Possible exaggeration in the numbers dying of hunger and how mothers stayed alive notwithstanding, his outrage speaks to one of the main weapons of domination: preventing people even from using land to feed themselves. Sovereign possession of land rendered local communities powerless and endangered. A second step after seizure is the imposition of servitude.

Each of the settlers took up residence in the town allotted to him (or encommended to him as the legal phrase has it),52 put the inhabitants to work for him, stole their already scarce foodstuffs for himself and took over the lands owned and worked by the natives and on which they traditionally grew their own produce. The settler would treat the whole of the native population – dignitaries, old men, women and children – as members of his household and, as such, make them labour night and day in his own interests, without any rest whatever; even the small children, as soon as they could stand, were made to do as much as they could, and more. […] And they have used and still use even pregnant women and the mothers of newborn babes as beasts of burden. (39)

Forced child labor achieves two goals for the ruling class: first, they increase their workforce exponentially. Second, they immerse the generation after conquest into their post-Columbian identity from the start: servile subject of the Crown. In Las Casas’ words, the new normal of indigenous existence took the form of “tyrannical slavery.”

[…] throughout these four hundred and fifty leagues, butchered, burned alive or otherwise done to death four million souls, young and old alike, men, women and children. And this figure does not include those killed and still being killed today as a direct result of the tyrannical slavery and the oppression and privation its victims are forced to endure on a daily basis. (43)

Given to politically-charged monikers like “beast of burden,” Las Casas again and again comes back to the literal weight of what enslaved people carried on their backs. He depicts them on all fours awaiting cargo to be loaded and crawling in pain. Early indigenous images of cacao beans in large textile sacs suggest that this mode of transporting the beans would have been adopted by the Spanish, who might well have heaped them upon the backs of slaves. The images are startling and fully capture the dehumanization at work in a social order predicated on submission:

Another occupation in which the natives perished wholesale was shipbuilding. For a distance of one hundred and thirty leagues, from the Atlantic to the Pacific, he had natives carry anchors weighing three and four quintales.81 So heavy were these that the flukes of the anchor would bite deep into their bare shoulders and backs. He used these same naked and defenceless people to transport cannon overland,82 and I myself saw many of them stumbling along in agony. (63)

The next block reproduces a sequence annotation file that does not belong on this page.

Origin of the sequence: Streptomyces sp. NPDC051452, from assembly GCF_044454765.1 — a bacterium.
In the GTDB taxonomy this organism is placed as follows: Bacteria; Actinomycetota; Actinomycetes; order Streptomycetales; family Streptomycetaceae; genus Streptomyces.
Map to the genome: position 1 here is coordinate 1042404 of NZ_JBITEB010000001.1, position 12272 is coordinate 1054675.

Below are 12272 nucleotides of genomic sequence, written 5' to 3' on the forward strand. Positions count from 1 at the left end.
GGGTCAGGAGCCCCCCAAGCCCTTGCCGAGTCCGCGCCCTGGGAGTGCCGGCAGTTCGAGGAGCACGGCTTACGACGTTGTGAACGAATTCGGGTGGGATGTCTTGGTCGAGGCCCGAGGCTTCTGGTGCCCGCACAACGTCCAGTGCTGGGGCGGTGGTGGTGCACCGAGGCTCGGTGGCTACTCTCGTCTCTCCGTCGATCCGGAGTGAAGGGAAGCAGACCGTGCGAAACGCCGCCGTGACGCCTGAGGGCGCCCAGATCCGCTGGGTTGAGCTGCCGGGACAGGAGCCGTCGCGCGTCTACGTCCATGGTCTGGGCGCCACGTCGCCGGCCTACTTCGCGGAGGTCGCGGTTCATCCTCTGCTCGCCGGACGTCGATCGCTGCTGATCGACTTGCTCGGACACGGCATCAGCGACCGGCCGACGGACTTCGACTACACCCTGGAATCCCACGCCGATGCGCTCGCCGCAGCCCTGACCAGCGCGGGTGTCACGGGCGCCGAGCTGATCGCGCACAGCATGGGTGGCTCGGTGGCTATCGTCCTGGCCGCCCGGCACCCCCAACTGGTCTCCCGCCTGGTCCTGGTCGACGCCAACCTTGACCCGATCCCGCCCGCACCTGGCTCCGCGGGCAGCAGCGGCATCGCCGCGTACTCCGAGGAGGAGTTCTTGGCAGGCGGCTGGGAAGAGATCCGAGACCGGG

In 1542, exactly 50 years after the accidental arrival of the Niña, the Pinta, and the Santa Maria, Las Casas wrote that Spain crushed the juice right out of the cultures and bodies that had thrived there. If his account of the early New World Empire guided our relationship to the goods we still consume because of this transatlantic encounter, we might celebrate October’s cacao-infused holidays mindfully as beneficiaries of the violence of conquest.


*See Marcy Norton, “On the supply side, cacao was already a commodity produced for colonial consumers and there already existed an infrastructure for Atlantic trade; so once there was a perception of demand, little adjustment was needed to turn it into a staple of the transatlantic trade. However, tobacco did not become a long-distance, much less transatlantic, commodity until the end of the sixteenth century […]” (144).



Las Casas, Bartolomé. A Short Account of the Destruction of the Indies. Trans. Nigel Griffin. London/New York: Penguin Books, 1992. [Brevísima relación de la destrucción de las Indias. Seville, 1552.]

Norton, Marcy. Sacred Gifts, Profane Pleasures: A History of Tobacco and Chocolate in the Atlantic World. Ithaca: Cornell UP, 2010.

Codex Medoza (1542). Public Domain Review.